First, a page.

Ralph Waldo Emerson once said, "What you do speaks so loudly, I cannot hear what you say." As anybody who has lived more than, say, 12 years, should know, it is not the espoused virtues or vision that determines what is important to a leader. It is the actions of the leader that reveals the true priorities.
For this reason, I am confused at the Obama administration's decision to name Ed Whitacre as the new chairman of
. Much has been said about the need to change GM's culture if it is to survive in the future and recover quickly from bankruptcy to become the powerhouse that it once was.
I absolutely agree with that and believe in fact that if the leadership of GM focuses only on cost-cutting, productivity and product lines, they will be back in trouble sooner rather than later. Without changing the culture, it is only an act of dressing up a faulty system.
But now I'm beginning to wonder if any of this is the point. First, Fritz Henderson was named CEO. I'm sure Henderson is a great guy, but he has been a part of GM since 1984. As vice president of GM, he is as culpable as anybody for the creation of the insulated (and arrogant) culture that developed into a behemoth that slowly became obsolete.
I don't buy the argument that they were victims of the economy only considering the nature of the marketplace leading up to the tragedy that became General Motors. I think Henderson has a much greater understanding of the global context of business than Waggoner did, but other than that, he is an architect of the very culture he is trying to change.
So, Washington separates the position of chairman and CEO. If you've read my earlier columns, you know I'm a fan for this. I think the nature of the CEO position needs a balancing power in the role of chairman, which a lot of firms like
have done already. President Obama has repeatedly talked about the need for a new day in corporate governance and, specifically for the auto industry, a new kind of leadership.
So why would you name one of the poster children of compensation excess to be chairman of GM? While Whitacre was head of
during a time of growth and profitability, his retirement payout of $158.5 million made him one of the most egregious examples of gross compensation excess that had ever been seen.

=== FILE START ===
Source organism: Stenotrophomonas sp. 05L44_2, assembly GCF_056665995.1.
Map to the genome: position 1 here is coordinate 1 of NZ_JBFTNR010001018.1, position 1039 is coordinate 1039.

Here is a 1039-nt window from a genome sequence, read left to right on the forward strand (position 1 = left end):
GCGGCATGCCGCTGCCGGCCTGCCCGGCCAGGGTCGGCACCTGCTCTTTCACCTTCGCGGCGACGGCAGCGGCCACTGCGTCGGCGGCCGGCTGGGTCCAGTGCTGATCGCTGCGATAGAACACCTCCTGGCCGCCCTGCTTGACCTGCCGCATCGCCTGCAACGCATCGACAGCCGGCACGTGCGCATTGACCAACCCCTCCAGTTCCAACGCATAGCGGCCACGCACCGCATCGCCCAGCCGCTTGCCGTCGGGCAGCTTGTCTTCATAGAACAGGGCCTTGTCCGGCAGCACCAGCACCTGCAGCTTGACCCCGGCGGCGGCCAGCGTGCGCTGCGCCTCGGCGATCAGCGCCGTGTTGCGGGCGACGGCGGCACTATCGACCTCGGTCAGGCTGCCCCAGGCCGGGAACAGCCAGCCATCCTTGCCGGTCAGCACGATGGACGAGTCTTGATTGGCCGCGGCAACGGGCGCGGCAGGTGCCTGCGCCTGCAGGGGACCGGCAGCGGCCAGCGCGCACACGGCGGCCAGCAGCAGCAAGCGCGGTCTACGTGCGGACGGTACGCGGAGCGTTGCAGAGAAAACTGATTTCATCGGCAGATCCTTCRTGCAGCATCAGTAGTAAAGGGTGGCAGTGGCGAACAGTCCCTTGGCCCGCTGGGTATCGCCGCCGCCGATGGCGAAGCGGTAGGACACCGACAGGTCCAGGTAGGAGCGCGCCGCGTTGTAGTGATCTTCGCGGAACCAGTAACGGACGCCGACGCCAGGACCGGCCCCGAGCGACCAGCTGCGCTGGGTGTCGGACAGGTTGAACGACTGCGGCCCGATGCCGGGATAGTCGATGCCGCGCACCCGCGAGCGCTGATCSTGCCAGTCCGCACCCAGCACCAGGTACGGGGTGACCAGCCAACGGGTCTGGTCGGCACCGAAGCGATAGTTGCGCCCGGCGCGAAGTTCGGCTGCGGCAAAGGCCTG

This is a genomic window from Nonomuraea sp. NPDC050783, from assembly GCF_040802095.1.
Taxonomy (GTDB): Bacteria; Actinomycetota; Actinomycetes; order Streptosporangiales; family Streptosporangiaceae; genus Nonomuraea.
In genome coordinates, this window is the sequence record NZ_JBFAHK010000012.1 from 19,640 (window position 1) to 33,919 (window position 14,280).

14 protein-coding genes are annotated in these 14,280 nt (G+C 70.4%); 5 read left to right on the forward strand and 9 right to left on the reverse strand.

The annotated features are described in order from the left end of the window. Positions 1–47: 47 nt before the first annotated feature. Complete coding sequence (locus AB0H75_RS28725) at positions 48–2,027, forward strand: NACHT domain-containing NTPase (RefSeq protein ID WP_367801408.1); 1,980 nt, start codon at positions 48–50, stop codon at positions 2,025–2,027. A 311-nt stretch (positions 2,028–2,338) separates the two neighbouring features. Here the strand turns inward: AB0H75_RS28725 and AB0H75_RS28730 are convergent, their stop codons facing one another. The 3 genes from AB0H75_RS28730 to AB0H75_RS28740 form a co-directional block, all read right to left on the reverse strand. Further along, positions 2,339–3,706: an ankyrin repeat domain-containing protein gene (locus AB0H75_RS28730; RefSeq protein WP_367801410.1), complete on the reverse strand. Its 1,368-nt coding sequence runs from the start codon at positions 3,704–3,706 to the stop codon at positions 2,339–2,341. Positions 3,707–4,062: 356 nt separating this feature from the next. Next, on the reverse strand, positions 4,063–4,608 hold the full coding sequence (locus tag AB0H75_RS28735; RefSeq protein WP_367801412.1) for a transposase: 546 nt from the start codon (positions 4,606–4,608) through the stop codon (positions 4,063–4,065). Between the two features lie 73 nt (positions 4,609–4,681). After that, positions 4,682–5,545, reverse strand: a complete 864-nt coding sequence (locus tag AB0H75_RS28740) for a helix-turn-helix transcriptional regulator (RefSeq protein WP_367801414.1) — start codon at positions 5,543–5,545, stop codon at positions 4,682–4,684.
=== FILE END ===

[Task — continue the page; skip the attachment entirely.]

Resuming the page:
Before his retirement, he had a compensation package second only to that of Stanley O'Neal of Merryl Lynch. His $2.1 million salary was combined with additional options and perks that cost AT&T over $46 million and an additional $5.5 million for pension and other non-qualified compensation. When all the perks are combined, his total compensation was nearly $61 million.
Whitacre himself has said he doesn't know anything about the automotive business. That might be one of his greatest strengths, since his perspective should not be based on years of working in an industrial environment based on the 1950's. He is also clearly a risk-taker given the nature of the acquisitions that AT&T took on over his tenure. He is known as a strong decision-maker as well which could challenge the culture of GM in a positive way as well.
It is not the skill set of Whitacre that I call into question. It is the culture and mindset that he brings as a leader. Were Whitacre the head of AT&T today, or especially if he were in the role of chairman of one of the financial institutions, his position on executive compensation would make him another whipping boy for the administration in its rhetoric about corporate excess. Because he has already cashed in, it seems that this is not a concern today.
If Obama is truly committed to changing the culture of the auto industry, he must be willing to bring new approaches and leadership to the table. Whitacre may not be a car guy, but he is a corporate guy. His history would suggest that he is not the kind of sweeping change agent the administration states it is looking for.
If Whitacre wants my vote of confidence (which I'm sure he is positively pining for), he will need to accept the $1 per year compensation of the other GM directors. Perhaps he will...Lord know's he has enough pension from AT&T to buy groceries for awhile.
And he will have to partner with Henderson to bring about change in the culture of GM that neither of these men have conceived in the past. They will need to depend on the leaders within the organization and be focused on listening to the employees, the customers and the shareholders. Perhaps they can do what they've never done before. I wish them the greatest of luck but I am skeptical at the abilities of this duo at best.
Leadership Development Specialist, L. Todd Thomas ("Dr. Todd") PhD, M.S, M.A, is Founder of
. Dr. Todd holds a PhD in Human Communication, Masters in Educational Psychology and a Masters in Interpersonal Communication. He was a professor at North Carolina State University and Indiana University before leaving for the corporate world. He led Organizational Learning at Rockwell Avionics and was the executive responsible for Organizational and Executive Development at Daimler Financial Services for 10 years. Dr. Todd has coached and consulted with over 3000 leaders from 40 different countries spanning 4 continents. He is a speaker, seminar leader and the author of "Leading in a Flat World: How Good Leaders Become Greatly Valued." Other titles include "Life Lessons for Leaders" and "Stop Wasting Your Time: Creating High-IMPACT Meetings" as well as the "Leadership Integrity Quotient(tm)" leadership assessment.